An Example Activity from

Transforming Geometry with the

University of Georgia

A fulcrum for balancing the shapes can be made from an old tennis ball sitting in a small paper juice cup. The diameter of the top of the cup needs to be smaller than the diameter of the tennis ball so that the tennis ball protrudes above the top of the cup. The cup needs to have a flat bottom so that it can stand securely on a table top.

Each pair of students will also need sharp pencils and 50 cm. rulers or metre sticks.]

**Cardboard triangles on tennis balls**

Work with a partner and try to balance your cardboard triangle on the
tennis ball. The plane of your triangle should be horizontal. Mark the
balance point with your pencil. Can you construct the balance point geometrically?
(All you need is a ruler and pencil.)

**Finding the balance point of a triangle with GSP**

If you came up with a construction for the balance point of a triangle,
construct it with GSP. Can you use your **Centroid
script** to find the balance point?

**Cardboard quadrilaterals on tennis balls**

Do the same experiment with an irregular cardboard quadrilateral. Is
it as easy to find the balance point of this figure as with the triangle?
Explore with your partner ways to geometrically construct the balance point
of your quadrilateral. Discuss your ideas with other pairs of students.
Look at the different quadrilaterals and see if your ideas would work for
each of them.

**Finding the balance point of a quadrilateral with GSP**

Find a way to use the Centroid Script for
a triangle to construct the balance point of any convex quadrilateral in
GSP. Hint: Is a median a balance line of a triangle? If so, why? [Click
here for a GSP Solution]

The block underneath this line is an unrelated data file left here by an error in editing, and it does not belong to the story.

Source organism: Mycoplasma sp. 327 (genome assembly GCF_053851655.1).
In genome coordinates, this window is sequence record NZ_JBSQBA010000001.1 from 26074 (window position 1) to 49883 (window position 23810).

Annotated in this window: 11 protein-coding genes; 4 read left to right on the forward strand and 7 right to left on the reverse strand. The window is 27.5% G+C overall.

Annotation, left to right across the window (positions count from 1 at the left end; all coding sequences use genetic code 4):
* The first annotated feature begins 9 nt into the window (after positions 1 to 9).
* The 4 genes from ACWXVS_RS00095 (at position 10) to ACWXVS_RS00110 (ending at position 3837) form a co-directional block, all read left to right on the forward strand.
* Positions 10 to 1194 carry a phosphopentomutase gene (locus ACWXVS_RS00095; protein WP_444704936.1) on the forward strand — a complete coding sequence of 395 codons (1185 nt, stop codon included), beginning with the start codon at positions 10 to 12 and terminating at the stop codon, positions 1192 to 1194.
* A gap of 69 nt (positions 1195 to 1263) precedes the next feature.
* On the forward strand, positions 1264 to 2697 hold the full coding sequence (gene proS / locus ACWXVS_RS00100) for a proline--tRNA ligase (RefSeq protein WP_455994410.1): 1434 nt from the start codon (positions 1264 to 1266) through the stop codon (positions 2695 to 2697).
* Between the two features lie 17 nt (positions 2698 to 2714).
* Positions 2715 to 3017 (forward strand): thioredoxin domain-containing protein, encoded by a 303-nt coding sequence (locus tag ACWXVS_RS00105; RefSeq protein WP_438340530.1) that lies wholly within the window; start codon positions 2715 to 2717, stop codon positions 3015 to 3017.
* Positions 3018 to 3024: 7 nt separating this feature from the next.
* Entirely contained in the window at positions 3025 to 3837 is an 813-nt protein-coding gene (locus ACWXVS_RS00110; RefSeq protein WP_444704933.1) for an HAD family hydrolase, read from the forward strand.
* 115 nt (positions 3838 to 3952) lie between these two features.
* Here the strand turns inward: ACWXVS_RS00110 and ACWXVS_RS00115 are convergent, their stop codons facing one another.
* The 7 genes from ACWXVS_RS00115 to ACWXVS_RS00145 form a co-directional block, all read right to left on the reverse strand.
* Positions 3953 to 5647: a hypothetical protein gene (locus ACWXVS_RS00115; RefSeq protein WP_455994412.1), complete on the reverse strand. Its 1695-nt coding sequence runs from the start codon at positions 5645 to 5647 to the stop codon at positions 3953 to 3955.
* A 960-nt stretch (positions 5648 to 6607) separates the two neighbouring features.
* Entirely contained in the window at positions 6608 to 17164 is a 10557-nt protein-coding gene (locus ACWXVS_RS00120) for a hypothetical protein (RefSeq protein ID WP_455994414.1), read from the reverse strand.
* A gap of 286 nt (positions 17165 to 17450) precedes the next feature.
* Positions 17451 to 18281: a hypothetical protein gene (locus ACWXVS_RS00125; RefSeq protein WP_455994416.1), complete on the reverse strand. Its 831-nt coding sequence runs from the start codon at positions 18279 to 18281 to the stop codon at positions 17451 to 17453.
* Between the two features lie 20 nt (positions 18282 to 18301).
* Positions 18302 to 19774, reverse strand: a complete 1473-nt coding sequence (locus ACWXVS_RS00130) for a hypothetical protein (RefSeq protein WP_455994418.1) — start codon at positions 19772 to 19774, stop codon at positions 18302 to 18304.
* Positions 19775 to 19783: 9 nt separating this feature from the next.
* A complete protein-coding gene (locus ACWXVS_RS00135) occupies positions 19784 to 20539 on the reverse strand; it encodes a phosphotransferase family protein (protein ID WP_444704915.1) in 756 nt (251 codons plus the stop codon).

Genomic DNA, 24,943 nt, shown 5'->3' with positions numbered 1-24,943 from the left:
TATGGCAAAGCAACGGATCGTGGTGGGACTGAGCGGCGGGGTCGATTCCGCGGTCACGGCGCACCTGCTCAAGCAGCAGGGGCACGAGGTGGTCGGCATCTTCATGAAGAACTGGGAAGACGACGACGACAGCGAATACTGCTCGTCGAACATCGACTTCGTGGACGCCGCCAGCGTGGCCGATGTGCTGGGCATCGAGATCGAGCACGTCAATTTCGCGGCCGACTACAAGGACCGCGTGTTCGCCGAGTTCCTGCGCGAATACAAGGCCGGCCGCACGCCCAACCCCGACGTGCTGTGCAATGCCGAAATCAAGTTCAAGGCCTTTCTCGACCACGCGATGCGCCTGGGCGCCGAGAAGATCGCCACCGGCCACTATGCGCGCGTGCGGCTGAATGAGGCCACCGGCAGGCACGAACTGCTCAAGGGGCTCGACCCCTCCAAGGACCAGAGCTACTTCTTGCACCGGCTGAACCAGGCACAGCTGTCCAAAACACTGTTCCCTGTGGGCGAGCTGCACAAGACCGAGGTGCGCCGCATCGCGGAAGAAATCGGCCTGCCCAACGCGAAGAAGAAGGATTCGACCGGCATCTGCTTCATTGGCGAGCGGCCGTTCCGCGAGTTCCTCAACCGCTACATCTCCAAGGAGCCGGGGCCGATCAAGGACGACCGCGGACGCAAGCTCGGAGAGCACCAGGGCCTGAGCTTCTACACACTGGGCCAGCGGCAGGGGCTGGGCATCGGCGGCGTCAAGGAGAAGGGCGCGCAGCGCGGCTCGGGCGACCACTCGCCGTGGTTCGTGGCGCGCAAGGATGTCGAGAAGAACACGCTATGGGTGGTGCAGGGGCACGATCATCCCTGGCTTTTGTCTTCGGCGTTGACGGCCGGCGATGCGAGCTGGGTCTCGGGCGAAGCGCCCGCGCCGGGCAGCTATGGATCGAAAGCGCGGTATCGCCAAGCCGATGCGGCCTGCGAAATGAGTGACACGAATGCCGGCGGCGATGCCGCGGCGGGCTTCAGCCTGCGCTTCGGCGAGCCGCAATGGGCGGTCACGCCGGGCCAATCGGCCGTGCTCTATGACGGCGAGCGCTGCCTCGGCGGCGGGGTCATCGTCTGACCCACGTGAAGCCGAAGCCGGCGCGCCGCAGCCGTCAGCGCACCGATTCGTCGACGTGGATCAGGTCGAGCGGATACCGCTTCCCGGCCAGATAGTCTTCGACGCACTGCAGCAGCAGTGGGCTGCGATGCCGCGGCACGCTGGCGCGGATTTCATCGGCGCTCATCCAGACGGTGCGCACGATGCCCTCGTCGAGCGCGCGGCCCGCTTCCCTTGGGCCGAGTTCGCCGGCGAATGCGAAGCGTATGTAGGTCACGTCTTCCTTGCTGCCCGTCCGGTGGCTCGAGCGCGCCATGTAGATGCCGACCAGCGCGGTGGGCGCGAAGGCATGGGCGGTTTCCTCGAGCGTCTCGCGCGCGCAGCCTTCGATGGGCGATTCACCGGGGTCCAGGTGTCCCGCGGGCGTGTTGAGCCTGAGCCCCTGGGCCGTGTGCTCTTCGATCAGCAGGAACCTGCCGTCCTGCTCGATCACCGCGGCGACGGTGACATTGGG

Demonstrate that any line passing through the balance point (center
of gravity) of a convex quadrilateral will be a balance line for that quadrilateral.

[The Sketch **BalLineQuad.gsp** simulates
the balance line of a quadrilateral. The measurements and calculations
show the relationship of the areas of the different regions formed by the
balance line and their *moments* about the balance line. Change the
position of the balance line by rotating it about the center of gravity.
What happens to the areas and the moments?]

**Challenge: **Extend your construction strategy for the balance
point of a quadrilateral to find the balance point of any convex pentagon.

[Click here for a GSP Solution]

**General Discussion **(Whole group)

What construction methods were used to find the balance points of the
triangles?

What construction methods were used to find the balance points of the
quadrilaterals?

Discuss the ideas that did not work. What assumptions were made? Which
assumptions proved to be false? Why?

In what ways does the construction of the **Center of Gravity**
of a triangular region generalize to the construction of the Center of
Gravity of a quadrilateral region? In what ways does it not generalize?

Can the construction strategy for the center of gravity of a quadrilateral
be generalized for any convex polygon? What about **concave** quadrilaterals?
Will the construction still work?

[Click here for a possible GSP solution]

The Sketch **HexagonCG.gsp **demonstrates
the balance point of a convex hexagon. It was created using the GSP script
for the center of gravity of a quadrilateral.

**Question to ponder:** If the Center of the Data for a set of points
in a coordinate plane is defined as the point with coordinates (**Mean
x**, **Mean y**), where **Mean x** is the arithmetic mean of the
x-coordinates of all the points, and **Mean y** is the arithmetic mean
of all the y-coordinates, will the Center of Data correspond to the **Balance
Point **of the polygon formed by the points?